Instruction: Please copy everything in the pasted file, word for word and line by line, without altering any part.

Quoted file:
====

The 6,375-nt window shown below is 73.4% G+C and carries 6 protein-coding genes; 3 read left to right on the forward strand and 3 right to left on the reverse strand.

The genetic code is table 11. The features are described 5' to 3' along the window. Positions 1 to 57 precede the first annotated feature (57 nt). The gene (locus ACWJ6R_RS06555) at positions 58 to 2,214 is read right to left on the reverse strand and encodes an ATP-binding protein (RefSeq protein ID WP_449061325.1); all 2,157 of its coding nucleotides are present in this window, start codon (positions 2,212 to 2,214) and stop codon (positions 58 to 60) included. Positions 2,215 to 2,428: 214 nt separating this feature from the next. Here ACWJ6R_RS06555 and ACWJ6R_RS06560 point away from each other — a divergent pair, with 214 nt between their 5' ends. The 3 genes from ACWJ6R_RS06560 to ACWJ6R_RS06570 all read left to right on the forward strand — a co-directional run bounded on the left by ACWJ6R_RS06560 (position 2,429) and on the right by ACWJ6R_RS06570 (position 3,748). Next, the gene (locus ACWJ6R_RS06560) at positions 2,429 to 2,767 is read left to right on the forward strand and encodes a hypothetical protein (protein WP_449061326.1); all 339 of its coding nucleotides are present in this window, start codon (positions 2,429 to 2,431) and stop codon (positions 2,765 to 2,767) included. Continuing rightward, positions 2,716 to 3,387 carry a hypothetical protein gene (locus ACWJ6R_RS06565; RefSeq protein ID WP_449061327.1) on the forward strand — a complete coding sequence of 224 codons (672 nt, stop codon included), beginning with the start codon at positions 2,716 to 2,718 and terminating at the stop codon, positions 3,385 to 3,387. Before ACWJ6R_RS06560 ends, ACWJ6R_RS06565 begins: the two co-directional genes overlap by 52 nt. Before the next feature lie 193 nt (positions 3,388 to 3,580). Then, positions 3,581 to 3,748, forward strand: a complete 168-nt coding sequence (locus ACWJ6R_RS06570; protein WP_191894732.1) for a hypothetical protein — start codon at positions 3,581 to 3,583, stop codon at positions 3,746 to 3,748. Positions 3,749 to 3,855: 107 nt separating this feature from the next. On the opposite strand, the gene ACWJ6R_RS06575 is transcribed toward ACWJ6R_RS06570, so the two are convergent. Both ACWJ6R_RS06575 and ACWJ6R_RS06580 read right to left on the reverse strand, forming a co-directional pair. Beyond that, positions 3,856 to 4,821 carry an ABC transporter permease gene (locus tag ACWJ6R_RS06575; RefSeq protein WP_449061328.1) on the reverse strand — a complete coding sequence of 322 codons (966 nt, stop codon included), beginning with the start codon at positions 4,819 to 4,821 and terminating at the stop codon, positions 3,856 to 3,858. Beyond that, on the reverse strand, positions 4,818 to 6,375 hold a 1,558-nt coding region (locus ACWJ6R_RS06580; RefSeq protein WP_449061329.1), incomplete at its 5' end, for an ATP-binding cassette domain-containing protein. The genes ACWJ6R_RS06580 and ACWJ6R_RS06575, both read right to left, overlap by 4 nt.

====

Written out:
The 6,375-nt window shown below is 73.4% G+C and carries 6 protein-coding genes; 3 read left to right on the forward strand and 3 right to left on the reverse strand.

The genetic code is table 11. The features are described 5' to 3' along the window. Positions 1 to 57 precede the first annotated feature (57 nt). The gene (locus ACWJ6R_RS06555) at positions 58 to 2,214 is read right to left on the reverse strand and encodes an ATP-binding protein (RefSeq protein ID WP_449061325.1); all 2,157 of its coding nucleotides are present in this window, start codon (positions 2,212 to 2,214) and stop codon (positions 58 to 60) included. Positions 2,215 to 2,428: 214 nt separating this feature from the next. Here ACWJ6R_RS06555 and ACWJ6R_RS06560 point away from each other — a divergent pair, with 214 nt between their 5' ends. The 3 genes from ACWJ6R_RS06560 to ACWJ6R_RS06570 all read left to right on the forward strand — a co-directional run bounded on the left by ACWJ6R_RS06560 (position 2,429) and on the right by ACWJ6R_RS06570 (position 3,748). Next, the gene (locus ACWJ6R_RS06560) at positions 2,429 to 2,767 is read left to right on the forward strand and encodes a hypothetical protein (protein WP_449061326.1); all 339 of its coding nucleotides are present in this window, start codon (positions 2,429 to 2,431) and stop codon (positions 2,765 to 2,767) included. Continuing rightward, positions 2,716 to 3,387 carry a hypothetical protein gene (locus ACWJ6R_RS06565; RefSeq protein ID WP_449061327.1) on the forward strand — a complete coding sequence of 224 codons (672 nt, stop codon included), beginning with the start codon at positions 2,716 to 2,718 and terminating at the stop codon, positions 3,385 to 3,387. Before ACWJ6R_RS06560 ends, ACWJ6R_RS06565 begins: the two co-directional genes overlap by 52 nt. Before the next feature lie 193 nt (positions 3,388 to 3,580). Then, positions 3,581 to 3,748, forward strand: a complete 168-nt coding sequence (locus ACWJ6R_RS06570; protein WP_191894732.1) for a hypothetical protein — start codon at positions 3,581 to 3,583, stop codon at positions 3,746 to 3,748. Positions 3,749 to 3,855: 107 nt separating this feature from the next. On the opposite strand, the gene ACWJ6R_RS06575 is transcribed toward ACWJ6R_RS06570, so the two are convergent. Both ACWJ6R_RS06575 and ACWJ6R_RS06580 read right to left on the reverse strand, forming a co-directional pair. Beyond that, positions 3,856 to 4,821 carry an ABC transporter permease gene (locus tag ACWJ6R_RS06575; RefSeq protein WP_449061328.1) on the reverse strand — a complete coding sequence of 322 codons (966 nt, stop codon included), beginning with the start codon at positions 4,819 to 4,821 and terminating at the stop codon, positions 3,856 to 3,858. Beyond that, on the reverse strand, positions 4,818 to 6,375 hold a 1,558-nt coding region (locus ACWJ6R_RS06580; RefSeq protein WP_449061329.1), incomplete at its 5' end, for an ATP-binding cassette domain-containing protein. The genes ACWJ6R_RS06580 and ACWJ6R_RS06575, both read right to left, overlap by 4 nt.